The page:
An issuer may describe its products with conflict minerals sourced from the DRC or its adjoining countries as "DRC conflict free" in its Conflict Minerals Report only if the issuer is able to determine that the conflict minerals in those products did not finance or benefit armed groups in that region. This determination must be based on due diligence that includes an IPSA of the Conflict Minerals Report.
Description of Products with Conflict Minerals in Conflict Minerals Report
A product that contains a conflict mineral that did finance or benefit armed groups in the DRC or an adjoining country must be described in the Conflict Minerals Report as "having not been found to be 'DRC conflict free.'" During the temporary transition period, a product that contains a conflict mineral that the issuer is unable to determine did not originate in the DRC or an adjoining country, or is unable to determine did not directly or indirectly finance or benefit armed groups in those countries, may not be described as "DRC conflict free," but may be described as "DRC conflict undeterminable."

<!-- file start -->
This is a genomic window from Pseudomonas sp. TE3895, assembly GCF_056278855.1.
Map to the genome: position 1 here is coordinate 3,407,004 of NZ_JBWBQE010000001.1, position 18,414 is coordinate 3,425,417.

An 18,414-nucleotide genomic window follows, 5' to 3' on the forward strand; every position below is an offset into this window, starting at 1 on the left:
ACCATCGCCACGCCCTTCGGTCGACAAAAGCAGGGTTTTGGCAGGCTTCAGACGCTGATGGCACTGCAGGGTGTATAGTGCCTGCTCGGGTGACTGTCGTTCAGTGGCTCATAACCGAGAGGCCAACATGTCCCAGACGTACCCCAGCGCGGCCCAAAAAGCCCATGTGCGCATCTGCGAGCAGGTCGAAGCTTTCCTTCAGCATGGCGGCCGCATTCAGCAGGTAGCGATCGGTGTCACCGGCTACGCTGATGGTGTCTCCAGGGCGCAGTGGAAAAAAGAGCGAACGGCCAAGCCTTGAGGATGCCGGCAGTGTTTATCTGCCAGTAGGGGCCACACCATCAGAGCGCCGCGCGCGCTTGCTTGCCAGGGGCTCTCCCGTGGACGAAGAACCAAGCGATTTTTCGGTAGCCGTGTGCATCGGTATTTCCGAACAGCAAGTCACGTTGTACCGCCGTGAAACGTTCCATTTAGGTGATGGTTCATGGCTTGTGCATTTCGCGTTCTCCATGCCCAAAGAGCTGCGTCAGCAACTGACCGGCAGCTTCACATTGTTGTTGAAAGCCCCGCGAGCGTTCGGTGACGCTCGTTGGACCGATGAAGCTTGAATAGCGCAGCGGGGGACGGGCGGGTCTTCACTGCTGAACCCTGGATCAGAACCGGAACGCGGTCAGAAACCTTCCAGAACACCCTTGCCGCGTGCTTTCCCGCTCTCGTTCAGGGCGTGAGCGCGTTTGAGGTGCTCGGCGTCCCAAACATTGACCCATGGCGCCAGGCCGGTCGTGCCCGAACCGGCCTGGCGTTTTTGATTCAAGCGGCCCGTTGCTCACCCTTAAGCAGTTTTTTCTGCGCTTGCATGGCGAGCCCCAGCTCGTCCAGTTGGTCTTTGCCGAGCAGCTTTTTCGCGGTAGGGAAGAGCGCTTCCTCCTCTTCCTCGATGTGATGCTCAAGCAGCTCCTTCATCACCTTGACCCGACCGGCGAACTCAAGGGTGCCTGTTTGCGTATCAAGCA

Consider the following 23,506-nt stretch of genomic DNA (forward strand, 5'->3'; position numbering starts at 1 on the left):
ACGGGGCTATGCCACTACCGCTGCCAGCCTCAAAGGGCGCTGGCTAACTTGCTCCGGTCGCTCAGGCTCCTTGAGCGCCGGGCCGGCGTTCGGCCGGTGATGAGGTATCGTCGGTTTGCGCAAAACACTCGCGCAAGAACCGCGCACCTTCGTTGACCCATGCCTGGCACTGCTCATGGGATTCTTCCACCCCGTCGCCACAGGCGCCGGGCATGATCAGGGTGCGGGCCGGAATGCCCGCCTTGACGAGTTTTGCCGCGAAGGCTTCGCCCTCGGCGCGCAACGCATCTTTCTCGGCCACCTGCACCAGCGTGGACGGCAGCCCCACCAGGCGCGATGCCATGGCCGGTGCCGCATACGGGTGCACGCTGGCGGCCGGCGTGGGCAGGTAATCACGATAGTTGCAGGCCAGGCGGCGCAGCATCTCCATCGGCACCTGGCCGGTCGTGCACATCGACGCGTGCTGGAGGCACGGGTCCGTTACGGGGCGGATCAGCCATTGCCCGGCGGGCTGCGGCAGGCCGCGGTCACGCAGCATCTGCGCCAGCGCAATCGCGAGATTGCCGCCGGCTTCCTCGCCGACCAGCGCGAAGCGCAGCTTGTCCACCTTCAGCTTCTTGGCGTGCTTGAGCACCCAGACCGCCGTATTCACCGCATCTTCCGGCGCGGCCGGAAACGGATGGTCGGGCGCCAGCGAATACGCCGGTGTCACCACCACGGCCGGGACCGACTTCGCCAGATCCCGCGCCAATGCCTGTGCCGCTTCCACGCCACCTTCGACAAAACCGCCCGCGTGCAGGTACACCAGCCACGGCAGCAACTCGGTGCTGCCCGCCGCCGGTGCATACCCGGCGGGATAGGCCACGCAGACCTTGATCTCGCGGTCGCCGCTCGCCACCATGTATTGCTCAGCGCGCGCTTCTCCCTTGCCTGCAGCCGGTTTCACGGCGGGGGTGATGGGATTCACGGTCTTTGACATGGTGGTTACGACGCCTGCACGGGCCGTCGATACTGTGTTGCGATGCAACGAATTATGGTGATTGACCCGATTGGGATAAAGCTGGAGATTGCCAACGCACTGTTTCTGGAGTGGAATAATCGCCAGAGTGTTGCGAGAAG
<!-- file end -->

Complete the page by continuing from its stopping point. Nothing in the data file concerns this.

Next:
Scope of IPSA Does Not Include Completeness or Reasonableness of Diligence
The scope of the IPSA is limited to the IPSA objective provided in the Conflict Minerals Rules, which is to express an opinion or conclusion as to (1) whether the design of the issuer's due diligence measures as set forth in, and with respect to the period covered by, the issuer's Conflict Minerals Report is in conformity with the due diligence framework used by the issuer and (2) whether the issuer's description of the due diligence measures in the Conflict Minerals Report is consistent with the due diligence process that the issuer undertook. The IPSA is not required to cover the completeness or reasonableness of the due diligence measures.